The fashionable rocker reveals he kept a number of key costume pieces from the band’s heyday in a secure storage space, which he allowed the show’s curator, Ileen Gallagher, to sort through.
“Years ago I put (my old duds) in a warehouse, so a lot of the clothes in the exhibition are ones I actually kept,” he told Harper’s Bazaar.
However, Gallagher discovered some of the wardrobe pieces she had been looking for were missing and it was soon determined Mick’s daughters had secretly swiped the gear.
“There were certain outfits we were looking for, and they just weren’t in the archive, and in various conversations with people, we thought that maybe his daughters had taken some things,” she explained. “And in point of fact, they did have one of the jumpsuits.”
Mick added, “My daughters had ‘borrowed’ them. They thought it was funny to wear my ’70s clothes. I got a couple of things back from them. I used it as a good excuse to say, ‘OK, time for you to give them back now. It has to be hung up in an exhibition.'”
And he found models Lizzy and Georgia Jagger were the main culprits: “Elizabeth and Georgia (were the biggest offenders),” he shared. “They can get in those rail-thin trousers.”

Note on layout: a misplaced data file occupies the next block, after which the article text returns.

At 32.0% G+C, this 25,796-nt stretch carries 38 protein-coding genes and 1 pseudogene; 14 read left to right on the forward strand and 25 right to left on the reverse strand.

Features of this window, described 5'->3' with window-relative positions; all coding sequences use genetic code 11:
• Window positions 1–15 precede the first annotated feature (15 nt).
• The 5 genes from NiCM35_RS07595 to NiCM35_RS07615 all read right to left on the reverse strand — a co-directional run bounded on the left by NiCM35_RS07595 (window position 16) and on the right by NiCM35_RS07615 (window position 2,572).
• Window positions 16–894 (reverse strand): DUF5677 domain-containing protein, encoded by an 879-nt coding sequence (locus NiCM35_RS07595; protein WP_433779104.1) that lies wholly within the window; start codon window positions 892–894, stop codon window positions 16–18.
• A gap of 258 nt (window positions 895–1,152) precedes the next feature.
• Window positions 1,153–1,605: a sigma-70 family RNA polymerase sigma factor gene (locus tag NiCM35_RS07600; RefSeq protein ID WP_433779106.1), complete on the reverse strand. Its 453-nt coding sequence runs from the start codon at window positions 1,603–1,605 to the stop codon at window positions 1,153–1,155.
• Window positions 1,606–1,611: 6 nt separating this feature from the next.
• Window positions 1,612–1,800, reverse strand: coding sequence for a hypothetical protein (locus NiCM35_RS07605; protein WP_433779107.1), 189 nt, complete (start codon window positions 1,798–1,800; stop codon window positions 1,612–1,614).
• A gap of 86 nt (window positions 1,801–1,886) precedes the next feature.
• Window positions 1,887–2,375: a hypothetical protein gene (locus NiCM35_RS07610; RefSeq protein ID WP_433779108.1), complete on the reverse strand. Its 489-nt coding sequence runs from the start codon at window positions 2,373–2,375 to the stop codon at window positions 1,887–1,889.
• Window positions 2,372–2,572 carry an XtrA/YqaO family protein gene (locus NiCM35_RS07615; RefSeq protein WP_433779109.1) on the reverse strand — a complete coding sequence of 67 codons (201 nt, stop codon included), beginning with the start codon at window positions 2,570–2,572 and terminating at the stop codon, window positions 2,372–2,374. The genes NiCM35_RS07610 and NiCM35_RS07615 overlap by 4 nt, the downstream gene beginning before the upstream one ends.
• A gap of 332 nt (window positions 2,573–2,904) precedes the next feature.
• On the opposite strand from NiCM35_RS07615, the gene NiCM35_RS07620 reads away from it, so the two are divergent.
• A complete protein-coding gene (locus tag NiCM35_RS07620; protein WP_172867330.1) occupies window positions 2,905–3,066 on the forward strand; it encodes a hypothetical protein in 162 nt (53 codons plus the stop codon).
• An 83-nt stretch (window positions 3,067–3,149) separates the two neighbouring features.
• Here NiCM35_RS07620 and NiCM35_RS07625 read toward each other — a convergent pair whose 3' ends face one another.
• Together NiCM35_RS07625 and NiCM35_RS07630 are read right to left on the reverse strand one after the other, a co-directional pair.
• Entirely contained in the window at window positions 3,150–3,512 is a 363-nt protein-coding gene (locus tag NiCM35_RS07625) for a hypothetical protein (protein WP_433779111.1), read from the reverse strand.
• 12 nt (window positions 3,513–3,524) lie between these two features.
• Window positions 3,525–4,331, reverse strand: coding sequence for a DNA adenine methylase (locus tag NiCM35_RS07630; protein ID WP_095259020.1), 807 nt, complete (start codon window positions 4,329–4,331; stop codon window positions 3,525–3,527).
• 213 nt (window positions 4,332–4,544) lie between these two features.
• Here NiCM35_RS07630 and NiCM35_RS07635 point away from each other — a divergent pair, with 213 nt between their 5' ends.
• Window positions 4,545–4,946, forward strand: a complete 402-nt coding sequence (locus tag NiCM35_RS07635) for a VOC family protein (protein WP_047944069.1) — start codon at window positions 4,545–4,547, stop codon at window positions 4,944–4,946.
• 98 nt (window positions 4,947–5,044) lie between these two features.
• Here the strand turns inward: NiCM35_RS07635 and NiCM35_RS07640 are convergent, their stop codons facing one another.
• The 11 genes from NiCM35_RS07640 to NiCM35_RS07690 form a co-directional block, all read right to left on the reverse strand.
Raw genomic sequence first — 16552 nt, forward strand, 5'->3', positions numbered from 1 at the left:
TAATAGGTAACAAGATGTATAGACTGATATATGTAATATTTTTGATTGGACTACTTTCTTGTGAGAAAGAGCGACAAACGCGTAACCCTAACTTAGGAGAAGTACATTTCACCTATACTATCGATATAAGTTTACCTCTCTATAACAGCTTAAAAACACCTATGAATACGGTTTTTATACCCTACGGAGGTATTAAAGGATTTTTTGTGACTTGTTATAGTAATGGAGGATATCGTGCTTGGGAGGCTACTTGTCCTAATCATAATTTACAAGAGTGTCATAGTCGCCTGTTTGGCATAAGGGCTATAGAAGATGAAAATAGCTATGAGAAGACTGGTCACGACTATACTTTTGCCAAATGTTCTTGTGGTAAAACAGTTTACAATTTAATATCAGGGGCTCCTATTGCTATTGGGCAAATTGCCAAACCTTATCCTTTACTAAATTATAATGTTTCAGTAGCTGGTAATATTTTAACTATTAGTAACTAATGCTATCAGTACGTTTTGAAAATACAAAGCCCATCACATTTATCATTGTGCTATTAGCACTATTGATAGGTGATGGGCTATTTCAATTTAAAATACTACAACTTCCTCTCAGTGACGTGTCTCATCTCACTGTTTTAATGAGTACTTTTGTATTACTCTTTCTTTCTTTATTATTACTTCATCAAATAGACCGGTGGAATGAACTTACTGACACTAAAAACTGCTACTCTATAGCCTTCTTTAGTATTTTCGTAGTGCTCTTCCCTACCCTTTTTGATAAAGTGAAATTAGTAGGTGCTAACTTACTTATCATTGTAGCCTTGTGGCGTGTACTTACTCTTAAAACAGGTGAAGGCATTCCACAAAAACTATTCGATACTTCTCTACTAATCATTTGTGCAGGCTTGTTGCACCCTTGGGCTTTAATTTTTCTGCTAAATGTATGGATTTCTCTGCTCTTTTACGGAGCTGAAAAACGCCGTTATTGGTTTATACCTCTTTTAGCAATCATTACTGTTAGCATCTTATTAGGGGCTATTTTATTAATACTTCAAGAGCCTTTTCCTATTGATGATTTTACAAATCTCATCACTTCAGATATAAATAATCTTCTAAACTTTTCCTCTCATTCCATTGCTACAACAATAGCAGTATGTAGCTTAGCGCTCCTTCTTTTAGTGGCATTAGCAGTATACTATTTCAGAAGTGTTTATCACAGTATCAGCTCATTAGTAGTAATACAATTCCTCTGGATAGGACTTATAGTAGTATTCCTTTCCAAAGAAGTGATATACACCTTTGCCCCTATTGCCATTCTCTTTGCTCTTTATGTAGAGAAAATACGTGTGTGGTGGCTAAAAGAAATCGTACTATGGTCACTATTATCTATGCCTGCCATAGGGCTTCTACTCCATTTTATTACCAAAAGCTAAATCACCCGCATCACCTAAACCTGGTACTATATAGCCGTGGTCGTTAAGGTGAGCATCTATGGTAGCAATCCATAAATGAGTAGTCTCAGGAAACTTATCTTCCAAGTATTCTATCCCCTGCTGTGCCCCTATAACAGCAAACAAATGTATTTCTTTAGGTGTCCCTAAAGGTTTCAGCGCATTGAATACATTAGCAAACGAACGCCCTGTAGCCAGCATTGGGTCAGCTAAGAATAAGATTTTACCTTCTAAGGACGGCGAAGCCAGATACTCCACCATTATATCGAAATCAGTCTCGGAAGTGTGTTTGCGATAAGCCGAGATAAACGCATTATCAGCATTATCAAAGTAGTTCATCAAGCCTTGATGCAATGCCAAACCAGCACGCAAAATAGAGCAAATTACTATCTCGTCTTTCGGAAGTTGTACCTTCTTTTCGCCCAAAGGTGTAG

Despite holding on to his old stage costumes, Mick admits he isn’t usually so sentimental about things: “I’m a throwing-out person,” he said.
Exhibitionism: The Rolling Stones includes a full-sized replica of the tiny apartment Mick used to share with guitarist Keith Richards in 1962, but the singer reveals he had to ask production designers to clean it up a little, because he was concerned it looked a little too dirty – even though they were simply working off the rockers’ memory of the space.
“I think it came out pretty much like it was, but when I first saw it, they’d overdone the filth,” he told the publication. “I was like, ‘Don’t have 10 ashtrays filled with cigarette butts. You have 50 beer bottles. Come on, guys. If we take it back a bit, it will still be filthy.'”
The exhibit opened at London’s Saatchi Gallery in April (16), and is now on display at Industria studios in New York, where it will remain until March (17).